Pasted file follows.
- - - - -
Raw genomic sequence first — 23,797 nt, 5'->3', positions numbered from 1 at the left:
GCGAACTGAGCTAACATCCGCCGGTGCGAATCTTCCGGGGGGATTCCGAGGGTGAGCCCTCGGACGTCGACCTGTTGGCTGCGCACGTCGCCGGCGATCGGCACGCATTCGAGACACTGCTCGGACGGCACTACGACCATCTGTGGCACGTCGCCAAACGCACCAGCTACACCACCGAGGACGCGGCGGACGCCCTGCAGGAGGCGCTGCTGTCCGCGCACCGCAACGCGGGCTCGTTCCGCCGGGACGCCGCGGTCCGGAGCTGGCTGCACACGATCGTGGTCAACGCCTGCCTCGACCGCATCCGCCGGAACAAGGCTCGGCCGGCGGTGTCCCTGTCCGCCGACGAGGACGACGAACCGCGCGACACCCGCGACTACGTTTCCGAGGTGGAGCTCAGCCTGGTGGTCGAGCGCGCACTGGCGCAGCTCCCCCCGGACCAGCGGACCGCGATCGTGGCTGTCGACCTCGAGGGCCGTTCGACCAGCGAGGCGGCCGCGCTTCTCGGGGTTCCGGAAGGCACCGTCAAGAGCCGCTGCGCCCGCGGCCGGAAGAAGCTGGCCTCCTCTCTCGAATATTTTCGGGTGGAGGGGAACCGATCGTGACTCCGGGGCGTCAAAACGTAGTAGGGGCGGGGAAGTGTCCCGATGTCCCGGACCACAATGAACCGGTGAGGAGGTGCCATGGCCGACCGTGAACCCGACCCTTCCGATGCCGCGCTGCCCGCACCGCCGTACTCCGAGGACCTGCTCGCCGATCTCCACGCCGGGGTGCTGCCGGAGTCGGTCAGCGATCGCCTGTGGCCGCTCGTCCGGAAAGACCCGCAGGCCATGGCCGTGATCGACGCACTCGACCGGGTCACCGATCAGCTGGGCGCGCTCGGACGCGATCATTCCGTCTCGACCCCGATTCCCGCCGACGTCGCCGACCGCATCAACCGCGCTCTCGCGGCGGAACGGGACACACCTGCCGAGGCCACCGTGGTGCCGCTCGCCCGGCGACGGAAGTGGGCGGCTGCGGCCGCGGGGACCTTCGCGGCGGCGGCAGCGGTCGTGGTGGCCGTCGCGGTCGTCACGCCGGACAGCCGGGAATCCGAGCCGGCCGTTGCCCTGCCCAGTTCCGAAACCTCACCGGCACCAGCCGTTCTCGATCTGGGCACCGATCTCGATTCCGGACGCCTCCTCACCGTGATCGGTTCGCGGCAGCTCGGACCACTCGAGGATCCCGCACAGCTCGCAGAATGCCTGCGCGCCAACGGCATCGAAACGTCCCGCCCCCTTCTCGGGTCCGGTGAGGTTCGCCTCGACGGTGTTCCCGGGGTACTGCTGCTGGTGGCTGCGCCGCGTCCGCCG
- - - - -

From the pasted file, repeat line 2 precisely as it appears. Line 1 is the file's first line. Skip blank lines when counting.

GCGAACTGAGCTAACATCCGCCGGTGCGAATCTTCCGGGGGGATTCCGAGGGTGAGCCCTCGGACGTCGACCTGTTGGCTGCGCACGTCGCCGGCGATCGGCACGCATTCGAGACACTGCTCGGACGGCACTACGACCATCTGTGGCACGTCGCCAAACGCACCAGCTACACCACCGAGGACGCGGCGGACGCCCTGCAGGAGGCGCTGCTGTCCGCGCACCGCAACGCGGGCTCGTTCCGCCGGGACGCCGCGGTCCGGAGCTGGCTGCACACGATCGTGGTCAACGCCTGCCTCGACCGCATCCGCCGGAACAAGGCTCGGCCGGCGGTGTCCCTGTCCGCCGACGAGGACGACGAACCGCGCGACACCCGCGACTACGTTTCCGAGGTGGAGCTCAGCCTGGTGGTCGAGCGCGCACTGGCGCAGCTCCCCCCGGACCAGCGGACCGCGATCGTGGCTGTCGACCTCGAGGGCCGTTCGACCAGCGAGGCGGCCGCGCTTCTCGGGGTTCCGGAAGGCACCGTCAAGAGCCGCTGCGCCCGCGGCCGGAAGAAGCTGGCCTCCTCTCTCGAATATTTTCGGGTGGAGGGGAACCGATCGTGACTCCGGGGCGTCAAAACGTAGTAGGGGCGGGGAAGTGTCCCGATGTCCCGGACCACAATGAACCGGTGAGGAGGTGCCATGGCCGACCGTGAACCCGACCCTTCCGATGCCGCGCTGCCCGCACCGCCGTACTCCGAGGACCTGCTCGCCGATCTCCACGCCGGGGTGCTGCCGGAGTCGGTCAGCGATCGCCTGTGGCCGCTCGTCCGGAAAGACCCGCAGGCCATGGCCGTGATCGACGCACTCGACCGGGTCACCGATCAGCTGGGCGCGCTCGGACGCGATCATTCCGTCTCGACCCCGATTCCCGCCGACGTCGCCGACCGCATCAACCGCGCTCTCGCGGCGGAACGGGACACACCTGCCGAGGCCACCGTGGTGCCGCTCGCCCGGCGACGGAAGTGGGCGGCTGCGGCCGCGGGGACCTTCGCGGCGGCGGCAGCGGTCGTGGTGGCCGTCGCGGTCGTCACGCCGGACAGCCGGGAATCCGAGCCGGCCGTTGCCCTGCCCAGTTCCGAAACCTCACCGGCACCAGCCGTTCTCGATCTGGGCACCGATCTCGATTCCGGACGCCTCCTCACCGTGATCGGTTCGCGGCAGCTCGGACCACTCGAGGATCCCGCACAGCTCGCAGAATGCCTGCGCGCCAACGGCATCGAAACGTCCCGCCCCCTTCTCGGGTCCGGTGAGGTTCGCCTCGACGGTGTTCCCGGGGTACTGCTGCTGGTGGCTGCGCCGCGTCCGCCG